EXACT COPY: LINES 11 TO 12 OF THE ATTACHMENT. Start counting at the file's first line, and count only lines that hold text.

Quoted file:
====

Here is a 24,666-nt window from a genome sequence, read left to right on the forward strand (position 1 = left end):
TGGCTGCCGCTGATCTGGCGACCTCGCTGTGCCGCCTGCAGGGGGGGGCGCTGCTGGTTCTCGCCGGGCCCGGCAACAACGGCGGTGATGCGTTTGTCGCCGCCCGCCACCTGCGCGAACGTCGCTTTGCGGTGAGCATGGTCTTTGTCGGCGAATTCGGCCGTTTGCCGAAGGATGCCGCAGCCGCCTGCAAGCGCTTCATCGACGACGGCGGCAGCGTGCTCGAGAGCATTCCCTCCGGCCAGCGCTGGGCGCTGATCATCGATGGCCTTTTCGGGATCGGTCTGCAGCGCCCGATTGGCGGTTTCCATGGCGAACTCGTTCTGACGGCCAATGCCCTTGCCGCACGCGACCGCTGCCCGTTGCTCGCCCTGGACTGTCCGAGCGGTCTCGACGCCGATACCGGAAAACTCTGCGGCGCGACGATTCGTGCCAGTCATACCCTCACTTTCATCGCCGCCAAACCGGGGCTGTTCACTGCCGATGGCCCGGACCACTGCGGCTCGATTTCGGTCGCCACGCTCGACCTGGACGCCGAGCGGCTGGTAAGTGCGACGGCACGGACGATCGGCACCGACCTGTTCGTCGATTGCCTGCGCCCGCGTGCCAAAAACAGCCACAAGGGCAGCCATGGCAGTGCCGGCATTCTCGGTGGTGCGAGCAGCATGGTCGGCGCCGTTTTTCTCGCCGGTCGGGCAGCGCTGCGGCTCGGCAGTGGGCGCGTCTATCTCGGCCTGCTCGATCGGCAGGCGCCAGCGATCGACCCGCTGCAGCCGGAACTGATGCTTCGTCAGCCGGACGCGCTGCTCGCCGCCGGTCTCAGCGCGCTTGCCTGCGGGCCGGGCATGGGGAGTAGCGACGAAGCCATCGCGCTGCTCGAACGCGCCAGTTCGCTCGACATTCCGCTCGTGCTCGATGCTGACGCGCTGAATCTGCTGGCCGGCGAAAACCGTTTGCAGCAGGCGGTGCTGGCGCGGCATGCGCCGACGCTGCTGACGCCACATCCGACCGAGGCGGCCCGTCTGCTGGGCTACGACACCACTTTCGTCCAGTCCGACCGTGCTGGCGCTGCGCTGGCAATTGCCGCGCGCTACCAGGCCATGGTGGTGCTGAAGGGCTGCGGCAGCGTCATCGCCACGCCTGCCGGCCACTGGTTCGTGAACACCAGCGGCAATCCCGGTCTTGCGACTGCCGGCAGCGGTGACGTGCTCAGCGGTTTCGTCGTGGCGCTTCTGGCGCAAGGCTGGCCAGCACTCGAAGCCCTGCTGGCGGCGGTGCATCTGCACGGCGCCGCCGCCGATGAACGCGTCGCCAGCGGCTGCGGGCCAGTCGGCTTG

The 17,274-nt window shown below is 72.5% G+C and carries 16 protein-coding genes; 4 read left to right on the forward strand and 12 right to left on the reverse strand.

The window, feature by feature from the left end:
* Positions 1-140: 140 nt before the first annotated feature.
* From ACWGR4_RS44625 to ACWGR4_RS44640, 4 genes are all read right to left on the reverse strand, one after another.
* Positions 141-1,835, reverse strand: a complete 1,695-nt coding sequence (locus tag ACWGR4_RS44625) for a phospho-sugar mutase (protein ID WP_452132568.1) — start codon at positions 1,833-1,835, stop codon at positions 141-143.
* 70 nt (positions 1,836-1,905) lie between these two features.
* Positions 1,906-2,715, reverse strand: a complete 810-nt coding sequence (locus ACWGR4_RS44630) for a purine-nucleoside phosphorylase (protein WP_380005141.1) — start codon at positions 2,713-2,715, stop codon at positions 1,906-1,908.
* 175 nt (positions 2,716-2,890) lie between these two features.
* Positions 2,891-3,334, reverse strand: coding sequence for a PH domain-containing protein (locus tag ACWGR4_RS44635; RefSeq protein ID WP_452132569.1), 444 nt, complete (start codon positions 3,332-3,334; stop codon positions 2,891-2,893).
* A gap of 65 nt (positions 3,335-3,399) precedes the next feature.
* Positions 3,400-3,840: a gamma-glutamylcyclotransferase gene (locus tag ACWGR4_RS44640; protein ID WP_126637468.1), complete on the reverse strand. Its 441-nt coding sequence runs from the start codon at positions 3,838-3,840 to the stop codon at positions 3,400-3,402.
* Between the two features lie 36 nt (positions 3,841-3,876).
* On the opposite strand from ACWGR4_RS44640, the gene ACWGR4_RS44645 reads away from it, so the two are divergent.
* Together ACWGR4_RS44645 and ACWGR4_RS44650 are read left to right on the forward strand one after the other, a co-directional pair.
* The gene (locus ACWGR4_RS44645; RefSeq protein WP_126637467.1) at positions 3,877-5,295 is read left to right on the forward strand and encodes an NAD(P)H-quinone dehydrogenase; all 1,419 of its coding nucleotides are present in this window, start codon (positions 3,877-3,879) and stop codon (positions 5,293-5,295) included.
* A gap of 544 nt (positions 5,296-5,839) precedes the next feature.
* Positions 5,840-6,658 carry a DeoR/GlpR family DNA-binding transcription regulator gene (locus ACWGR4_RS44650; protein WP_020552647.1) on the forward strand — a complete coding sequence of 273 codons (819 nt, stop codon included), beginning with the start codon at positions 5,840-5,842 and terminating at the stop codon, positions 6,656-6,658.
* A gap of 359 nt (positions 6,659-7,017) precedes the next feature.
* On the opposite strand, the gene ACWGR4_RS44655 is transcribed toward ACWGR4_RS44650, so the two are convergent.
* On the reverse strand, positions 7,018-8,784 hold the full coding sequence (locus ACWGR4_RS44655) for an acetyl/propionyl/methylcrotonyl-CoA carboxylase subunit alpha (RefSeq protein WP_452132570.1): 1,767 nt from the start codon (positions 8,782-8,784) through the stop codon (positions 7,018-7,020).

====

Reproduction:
* Positions 2,891-3,334, reverse strand: coding sequence for a PH domain-containing protein (locus tag ACWGR4_RS44635; RefSeq protein ID WP_452132569.1), 444 nt, complete (start codon positions 3,332-3,334; stop codon positions 2,891-2,893).
* A gap of 65 nt (positions 3,335-3,399) precedes the next feature.